Kimberley DeFay

What about income limits on traditional ROTH IRAs?

Manjit Singh

Can we invest in Roth IRA if i live in Canada & does TSFA pay same interest in long term as Roth IRA .

Morgan Smith

Great video, the details are well explained, I hope I am not too old to start investing online? I am new to all these types of investments, in fact I have never invested online before. Frankly I do not know anything about buying or selling of stock, I am scared that I might loose money. I need advice on how to begin.

Joan Frazer

I sat in my room this evening to look at my accounts and I realized how inflation on rise and how the value of what I have in there has depreciated over time. Whether Mutual Funds, Index Funds And ETF’s whatever it is called, as long as I do it and am able to make profit. I need to begin investing.

Matt Hoffman

Choose Roth every time. You will be happier when taxes get near 100%.

Alexis Legrone

Sooo I have to pay money for money that I already made?

Manuel Arias

Great video!
Didn't mind all the bouncing around, it all tied together, honestly.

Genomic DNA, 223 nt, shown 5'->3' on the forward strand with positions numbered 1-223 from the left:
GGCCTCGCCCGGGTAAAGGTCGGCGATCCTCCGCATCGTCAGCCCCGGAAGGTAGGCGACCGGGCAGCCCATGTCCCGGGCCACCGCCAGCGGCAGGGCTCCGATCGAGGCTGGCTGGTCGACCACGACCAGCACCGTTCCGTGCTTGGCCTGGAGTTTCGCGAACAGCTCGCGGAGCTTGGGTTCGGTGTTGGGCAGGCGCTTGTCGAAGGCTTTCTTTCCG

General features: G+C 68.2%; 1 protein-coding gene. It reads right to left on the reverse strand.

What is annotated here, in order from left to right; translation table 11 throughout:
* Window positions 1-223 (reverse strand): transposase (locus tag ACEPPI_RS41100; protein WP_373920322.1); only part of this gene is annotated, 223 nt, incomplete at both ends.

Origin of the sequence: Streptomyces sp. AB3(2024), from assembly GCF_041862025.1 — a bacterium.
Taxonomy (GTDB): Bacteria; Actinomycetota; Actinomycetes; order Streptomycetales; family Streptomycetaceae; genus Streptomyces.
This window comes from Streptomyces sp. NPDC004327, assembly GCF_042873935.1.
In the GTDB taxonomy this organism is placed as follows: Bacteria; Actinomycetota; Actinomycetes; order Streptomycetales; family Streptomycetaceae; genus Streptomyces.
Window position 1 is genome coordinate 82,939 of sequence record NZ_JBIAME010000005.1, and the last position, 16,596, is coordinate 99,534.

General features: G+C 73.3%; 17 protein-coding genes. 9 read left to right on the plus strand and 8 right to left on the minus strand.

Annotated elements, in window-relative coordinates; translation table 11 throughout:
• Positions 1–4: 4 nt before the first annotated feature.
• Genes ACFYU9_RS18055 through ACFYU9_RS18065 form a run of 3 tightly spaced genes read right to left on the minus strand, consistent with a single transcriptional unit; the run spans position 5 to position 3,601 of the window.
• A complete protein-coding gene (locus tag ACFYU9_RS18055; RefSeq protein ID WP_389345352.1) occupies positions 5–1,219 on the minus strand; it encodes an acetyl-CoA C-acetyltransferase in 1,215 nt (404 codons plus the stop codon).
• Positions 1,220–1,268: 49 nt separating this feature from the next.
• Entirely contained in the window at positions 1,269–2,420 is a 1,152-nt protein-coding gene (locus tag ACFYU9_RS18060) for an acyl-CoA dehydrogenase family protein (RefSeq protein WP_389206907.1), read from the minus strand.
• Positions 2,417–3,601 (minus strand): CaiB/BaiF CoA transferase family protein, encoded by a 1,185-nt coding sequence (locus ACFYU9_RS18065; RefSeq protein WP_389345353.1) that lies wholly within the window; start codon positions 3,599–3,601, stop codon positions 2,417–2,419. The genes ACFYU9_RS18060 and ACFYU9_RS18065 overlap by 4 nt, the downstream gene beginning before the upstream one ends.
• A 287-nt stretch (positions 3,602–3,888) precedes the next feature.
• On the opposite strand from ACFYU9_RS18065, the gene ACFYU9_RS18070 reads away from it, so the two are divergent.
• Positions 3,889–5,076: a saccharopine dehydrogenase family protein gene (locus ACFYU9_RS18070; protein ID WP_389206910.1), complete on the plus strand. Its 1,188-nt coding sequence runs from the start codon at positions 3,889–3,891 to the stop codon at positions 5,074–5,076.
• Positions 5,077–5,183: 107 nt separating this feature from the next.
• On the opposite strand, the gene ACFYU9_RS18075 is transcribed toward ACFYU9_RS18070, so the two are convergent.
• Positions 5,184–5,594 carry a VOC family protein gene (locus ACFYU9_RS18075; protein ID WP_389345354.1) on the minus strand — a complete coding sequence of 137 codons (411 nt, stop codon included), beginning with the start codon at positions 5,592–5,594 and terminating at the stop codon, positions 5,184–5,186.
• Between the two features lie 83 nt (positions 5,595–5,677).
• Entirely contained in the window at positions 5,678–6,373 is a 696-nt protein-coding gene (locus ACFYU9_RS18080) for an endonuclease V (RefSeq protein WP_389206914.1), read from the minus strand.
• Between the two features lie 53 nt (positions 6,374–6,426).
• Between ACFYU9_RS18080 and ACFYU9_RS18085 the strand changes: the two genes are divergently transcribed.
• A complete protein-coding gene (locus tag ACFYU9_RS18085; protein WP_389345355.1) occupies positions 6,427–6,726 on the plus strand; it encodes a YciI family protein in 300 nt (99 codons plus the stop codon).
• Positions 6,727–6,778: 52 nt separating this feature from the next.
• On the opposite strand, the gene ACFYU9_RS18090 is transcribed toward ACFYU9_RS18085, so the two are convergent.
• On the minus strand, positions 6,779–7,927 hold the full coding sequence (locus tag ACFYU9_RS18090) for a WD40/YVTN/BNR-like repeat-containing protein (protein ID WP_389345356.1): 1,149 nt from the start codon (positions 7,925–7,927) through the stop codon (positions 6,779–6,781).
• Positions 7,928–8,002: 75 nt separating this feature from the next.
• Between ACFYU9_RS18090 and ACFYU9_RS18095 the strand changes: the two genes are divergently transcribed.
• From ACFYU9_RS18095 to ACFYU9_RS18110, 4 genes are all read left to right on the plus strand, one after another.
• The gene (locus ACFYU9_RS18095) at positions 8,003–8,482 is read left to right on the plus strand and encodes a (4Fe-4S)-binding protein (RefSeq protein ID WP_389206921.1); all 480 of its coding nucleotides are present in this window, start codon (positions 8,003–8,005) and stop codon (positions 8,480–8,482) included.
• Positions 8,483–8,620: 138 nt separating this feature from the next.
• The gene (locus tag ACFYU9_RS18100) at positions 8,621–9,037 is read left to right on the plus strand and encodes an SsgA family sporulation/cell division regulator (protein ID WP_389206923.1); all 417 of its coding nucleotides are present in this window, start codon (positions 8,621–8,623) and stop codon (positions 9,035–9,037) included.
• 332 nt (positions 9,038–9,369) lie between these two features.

Chris Bell

Merry Christmas

Gamer 101

read this wrong thought it was ira


Ok but what if I’m young now and not making a ton of money yet but expect to make more money in like 5-10 years then less money when I hit retirement age....

Slavic Kovalenko

What if I’m making only 15000 a year can I still contribute 19000 to 401k?

Joe Rossomando

Wow I never thought of it as if you make more money you should do a traditional. I always thought if you make more money you should do more in a traditional. I should put more into my traditional 401k maybe. I was always thinking doing a Roth IRA or Roth 401k would benefit me in the long run. I'll have to think of it.

Johnny Lawrence

This has got to be Gilbert Gottfried's son

chris consorte

Graham, I like your $$$ advice! You seem knowledgeable and honest!

Dreameater Arts